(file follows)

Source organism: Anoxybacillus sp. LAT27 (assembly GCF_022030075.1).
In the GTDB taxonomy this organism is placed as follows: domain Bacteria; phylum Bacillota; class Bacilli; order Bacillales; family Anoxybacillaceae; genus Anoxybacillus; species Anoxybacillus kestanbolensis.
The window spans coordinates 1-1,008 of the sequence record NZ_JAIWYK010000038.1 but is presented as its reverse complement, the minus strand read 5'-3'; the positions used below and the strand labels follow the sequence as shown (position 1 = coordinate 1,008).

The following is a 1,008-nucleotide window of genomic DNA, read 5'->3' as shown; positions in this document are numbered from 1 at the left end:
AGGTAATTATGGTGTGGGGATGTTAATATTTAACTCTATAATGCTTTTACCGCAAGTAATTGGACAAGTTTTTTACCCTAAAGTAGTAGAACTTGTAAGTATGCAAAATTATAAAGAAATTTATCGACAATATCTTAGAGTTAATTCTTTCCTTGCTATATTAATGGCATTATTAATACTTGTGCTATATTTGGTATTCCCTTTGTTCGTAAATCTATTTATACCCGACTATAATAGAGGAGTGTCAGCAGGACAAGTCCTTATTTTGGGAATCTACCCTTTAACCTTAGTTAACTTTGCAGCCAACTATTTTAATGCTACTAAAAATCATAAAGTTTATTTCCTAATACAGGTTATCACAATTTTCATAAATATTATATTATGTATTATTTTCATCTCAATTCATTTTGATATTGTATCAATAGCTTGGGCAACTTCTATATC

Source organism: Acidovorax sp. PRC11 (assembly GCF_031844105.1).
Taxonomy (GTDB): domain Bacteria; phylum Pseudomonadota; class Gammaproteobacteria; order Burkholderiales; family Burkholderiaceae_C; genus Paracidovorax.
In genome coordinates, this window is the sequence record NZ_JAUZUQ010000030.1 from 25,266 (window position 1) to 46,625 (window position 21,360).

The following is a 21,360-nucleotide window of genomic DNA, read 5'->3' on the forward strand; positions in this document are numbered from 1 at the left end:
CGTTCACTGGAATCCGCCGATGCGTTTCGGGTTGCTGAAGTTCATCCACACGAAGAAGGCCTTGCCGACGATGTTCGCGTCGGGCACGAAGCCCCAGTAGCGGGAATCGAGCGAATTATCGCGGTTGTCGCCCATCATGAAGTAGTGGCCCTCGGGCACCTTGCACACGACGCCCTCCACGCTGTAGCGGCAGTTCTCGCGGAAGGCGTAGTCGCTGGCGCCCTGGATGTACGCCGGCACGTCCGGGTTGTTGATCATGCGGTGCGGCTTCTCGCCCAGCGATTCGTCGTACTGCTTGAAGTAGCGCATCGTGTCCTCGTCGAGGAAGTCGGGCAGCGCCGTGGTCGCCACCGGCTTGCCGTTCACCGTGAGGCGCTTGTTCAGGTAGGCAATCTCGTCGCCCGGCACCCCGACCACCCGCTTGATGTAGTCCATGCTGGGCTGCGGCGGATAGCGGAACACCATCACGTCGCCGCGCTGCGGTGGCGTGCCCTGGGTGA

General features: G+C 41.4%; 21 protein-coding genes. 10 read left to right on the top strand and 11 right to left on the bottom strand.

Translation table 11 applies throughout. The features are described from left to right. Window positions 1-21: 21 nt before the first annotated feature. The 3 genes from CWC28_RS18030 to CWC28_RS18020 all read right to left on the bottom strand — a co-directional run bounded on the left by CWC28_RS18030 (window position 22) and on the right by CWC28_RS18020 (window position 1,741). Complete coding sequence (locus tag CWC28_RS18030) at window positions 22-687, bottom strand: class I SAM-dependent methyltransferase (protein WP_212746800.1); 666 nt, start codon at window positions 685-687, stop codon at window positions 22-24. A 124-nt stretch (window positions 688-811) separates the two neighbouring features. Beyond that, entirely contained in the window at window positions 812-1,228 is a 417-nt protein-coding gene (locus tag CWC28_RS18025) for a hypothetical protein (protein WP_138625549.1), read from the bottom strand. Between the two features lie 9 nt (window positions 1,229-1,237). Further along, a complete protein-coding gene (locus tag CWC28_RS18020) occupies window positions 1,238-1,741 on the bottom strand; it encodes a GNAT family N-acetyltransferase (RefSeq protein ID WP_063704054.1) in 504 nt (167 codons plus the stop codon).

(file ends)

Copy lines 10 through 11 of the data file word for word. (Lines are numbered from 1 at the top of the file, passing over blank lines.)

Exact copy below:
CGTTCACTGGAATCCGCCGATGCGTTTCGGGTTGCTGAAGTTCATCCACACGAAGAAGGCCTTGCCGACGATGTTCGCGTCGGGCACGAAGCCCCAGTAGCGGGAATCGAGCGAATTATCGCGGTTGTCGCCCATCATGAAGTAGTGGCCCTCGGGCACCTTGCACACGACGCCCTCCACGCTGTAGCGGCAGTTCTCGCGGAAGGCGTAGTCGCTGGCGCCCTGGATGTACGCCGGCACGTCCGGGTTGTTGATCATGCGGTGCGGCTTCTCGCCCAGCGATTCGTCGTACTGCTTGAAGTAGCGCATCGTGTCCTCGTCGAGGAAGTCGGGCAGCGCCGTGGTCGCCACCGGCTTGCCGTTCACCGTGAGGCGCTTGTTCAGGTAGGCAATCTCGTCGCCCGGCACCCCGACCACCCGCTTGATGTAGTCCATGCTGGGCTGCGGCGGATAGCGGAACACCATCACGTCGCCGCGCTGCGGTGGCGTGCCCTGGGTGA

General features: G+C 41.4%; 21 protein-coding genes. 10 read left to right on the top strand and 11 right to left on the bottom strand.